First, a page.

The proposed project will use Esri’s Story Maps and an in-person mixed media gallery in both New Haven, CT, USA and Rakops, CT8, Botswana to provide an interactive experience of the human-cattle-wildlife interactions across a human-designated area in Botswana. Users will be able to interact with the web material to see the spatial and temporal shifts across the landscape through the ecological, cultural, and economic relationships between wildlife, humans, and cattle. Voice records, photographs, videos, and short essays will be displayed in conjunction with wildlife abundance and distribution maps, and cattle movement visualizations.
fSTS @ Yale (Feminist Science & Technology Studies at Yale)
Elaina Foley & Akio Ho, Yale College
fSTS @ Yale envisions practical, creative interventions into the landscape of STEM at Yale by supporting the development of a collective of students interested in a more inclusive, diverse, and justice-oriented way of engaging in science and technology studies (STS). They aim to raise the profile of feminist science studies at Yale in order to support and engage students who may be questioning some of the underlying or fundamental principles of what it means to “do science.” fSTS @ Yale is a space for students to work through and explore ethical problems through lunchtime discussion meetings, student symposiums, invited STS speakers, and more.
What is graphic design made of?
Miguel Gaydosh, Yale School of Art
This initiative seeks to understand graphic design’s role in environmental crises and potentials by critically examining the discipline’s material ecology, pedagogy and related practices. As a collaborative discipline, graphic design facilitates the translation of information, concerned not only with communicating ideas but their very shape and the vessels through which they’re delivered. However, it overwhelmingly supports assumptions of endless consumption—anthropocentric agendas which have proven untenable within the bounds of our planet’s ecology. Through dialogue and diagramming, this project will research the inextricable ties between the industry of graphic design and our global ecosystems—infrastructures built upon flawed myths and economic systems.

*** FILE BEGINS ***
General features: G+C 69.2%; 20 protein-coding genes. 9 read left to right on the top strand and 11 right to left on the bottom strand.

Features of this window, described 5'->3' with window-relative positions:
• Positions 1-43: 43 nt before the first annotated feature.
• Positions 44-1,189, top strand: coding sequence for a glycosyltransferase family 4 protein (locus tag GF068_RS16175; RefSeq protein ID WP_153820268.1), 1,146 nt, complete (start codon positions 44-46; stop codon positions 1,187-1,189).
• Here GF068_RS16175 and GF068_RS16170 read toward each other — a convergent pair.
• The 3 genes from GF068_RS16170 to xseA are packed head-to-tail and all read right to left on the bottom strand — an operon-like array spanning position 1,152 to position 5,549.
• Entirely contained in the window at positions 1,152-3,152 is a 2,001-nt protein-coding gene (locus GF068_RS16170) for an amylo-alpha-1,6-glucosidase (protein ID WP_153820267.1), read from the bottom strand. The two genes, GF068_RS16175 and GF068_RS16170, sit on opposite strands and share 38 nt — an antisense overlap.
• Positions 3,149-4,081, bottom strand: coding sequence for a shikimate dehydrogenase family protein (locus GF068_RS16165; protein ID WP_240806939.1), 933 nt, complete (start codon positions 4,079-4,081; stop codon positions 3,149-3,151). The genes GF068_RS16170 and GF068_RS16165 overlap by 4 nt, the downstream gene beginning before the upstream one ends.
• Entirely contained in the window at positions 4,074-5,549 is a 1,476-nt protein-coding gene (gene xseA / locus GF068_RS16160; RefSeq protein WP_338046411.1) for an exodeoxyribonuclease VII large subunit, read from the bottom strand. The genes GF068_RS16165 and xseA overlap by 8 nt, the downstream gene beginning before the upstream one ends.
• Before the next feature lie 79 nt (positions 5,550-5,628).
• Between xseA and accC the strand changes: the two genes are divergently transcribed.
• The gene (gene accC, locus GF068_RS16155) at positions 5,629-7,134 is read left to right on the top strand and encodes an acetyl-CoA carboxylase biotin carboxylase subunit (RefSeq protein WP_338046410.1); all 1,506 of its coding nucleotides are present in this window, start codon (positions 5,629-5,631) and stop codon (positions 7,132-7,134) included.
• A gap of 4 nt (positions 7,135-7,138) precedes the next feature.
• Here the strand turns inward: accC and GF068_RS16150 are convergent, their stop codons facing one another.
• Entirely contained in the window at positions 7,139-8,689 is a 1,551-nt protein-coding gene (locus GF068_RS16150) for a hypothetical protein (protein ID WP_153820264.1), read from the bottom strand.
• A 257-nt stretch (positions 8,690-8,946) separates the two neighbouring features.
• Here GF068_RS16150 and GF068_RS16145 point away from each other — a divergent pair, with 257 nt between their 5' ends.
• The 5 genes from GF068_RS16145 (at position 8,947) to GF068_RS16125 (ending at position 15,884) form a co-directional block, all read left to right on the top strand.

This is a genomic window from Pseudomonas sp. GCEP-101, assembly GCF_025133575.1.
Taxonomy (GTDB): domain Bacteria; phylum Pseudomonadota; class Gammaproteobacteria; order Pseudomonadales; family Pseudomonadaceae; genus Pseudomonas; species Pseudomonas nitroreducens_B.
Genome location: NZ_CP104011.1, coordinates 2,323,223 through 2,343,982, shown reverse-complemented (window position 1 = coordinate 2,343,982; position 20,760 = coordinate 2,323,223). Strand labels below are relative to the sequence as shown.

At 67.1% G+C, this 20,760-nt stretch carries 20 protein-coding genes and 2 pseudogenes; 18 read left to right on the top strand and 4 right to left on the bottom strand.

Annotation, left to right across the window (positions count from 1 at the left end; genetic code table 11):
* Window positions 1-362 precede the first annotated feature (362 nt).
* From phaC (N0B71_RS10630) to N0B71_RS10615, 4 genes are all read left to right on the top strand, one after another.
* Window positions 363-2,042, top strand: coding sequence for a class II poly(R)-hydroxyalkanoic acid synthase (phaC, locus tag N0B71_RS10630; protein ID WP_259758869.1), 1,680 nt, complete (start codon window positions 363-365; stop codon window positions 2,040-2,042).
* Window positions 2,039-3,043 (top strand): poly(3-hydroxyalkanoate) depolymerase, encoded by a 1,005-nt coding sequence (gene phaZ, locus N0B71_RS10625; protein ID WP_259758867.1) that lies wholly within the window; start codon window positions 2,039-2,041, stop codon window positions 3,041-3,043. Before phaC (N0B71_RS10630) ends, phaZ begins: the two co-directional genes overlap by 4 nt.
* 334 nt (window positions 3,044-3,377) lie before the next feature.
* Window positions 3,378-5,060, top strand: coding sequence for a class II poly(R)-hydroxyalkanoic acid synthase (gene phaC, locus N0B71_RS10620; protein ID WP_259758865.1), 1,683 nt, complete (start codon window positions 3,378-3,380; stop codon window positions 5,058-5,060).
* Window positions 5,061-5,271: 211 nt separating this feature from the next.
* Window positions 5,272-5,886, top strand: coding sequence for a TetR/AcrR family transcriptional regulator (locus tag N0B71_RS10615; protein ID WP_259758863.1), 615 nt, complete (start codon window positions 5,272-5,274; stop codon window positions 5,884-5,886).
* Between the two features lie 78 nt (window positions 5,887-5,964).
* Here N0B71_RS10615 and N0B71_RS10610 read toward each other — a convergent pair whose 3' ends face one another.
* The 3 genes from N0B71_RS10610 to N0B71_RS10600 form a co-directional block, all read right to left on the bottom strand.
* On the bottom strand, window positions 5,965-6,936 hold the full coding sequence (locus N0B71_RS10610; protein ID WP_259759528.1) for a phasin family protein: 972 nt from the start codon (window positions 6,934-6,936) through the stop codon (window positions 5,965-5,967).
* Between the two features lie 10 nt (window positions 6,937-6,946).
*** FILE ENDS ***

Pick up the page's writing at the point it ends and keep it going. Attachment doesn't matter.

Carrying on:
“Old Smokey: Justice Deferred, Nuisance Heard” - A Case Study on Coconut Grove, Jim Crow Power Structures, and Environmental Justice
AJ Hudson, Yale Law School and Yale School of the Environment
Under Jim Crow laws and sundown curfew enforcement, Black communities in Miami experienced diminished agency and power, which enabled the legal placement of a hazardous trash incinerator in a historic Black neighborhood for seventy years. The trial that finally shut down the dangerously polluting Old Smokey did not feature any testimony from Black people, instead centering the incidental complaints of wealthy white communities from the few days the wind blew in the wrong direction. This project attempts to center the voices of living Black West Grove residents to correct that injustice, by reimagining the trial with their testimony centered during proceedings, and reimagining the remedies that the state could have given had these voices been heard.
A Climate of Anxiety
Benjamin Stern and Sawyer Cresap, Yale School of the Environment
This short documentary investigates how Yale School of the Environment students experience climate change anxiety. Through a series of video interviews, conversations, and situational scenes, the film will uncover the hidden stressors impacting the people who devote their careers to fighting the existential crisis of our generation. This film also explores the methods employed by these individuals to cope with the challenges inherent in working amidst a climate of uncertainty and desperation.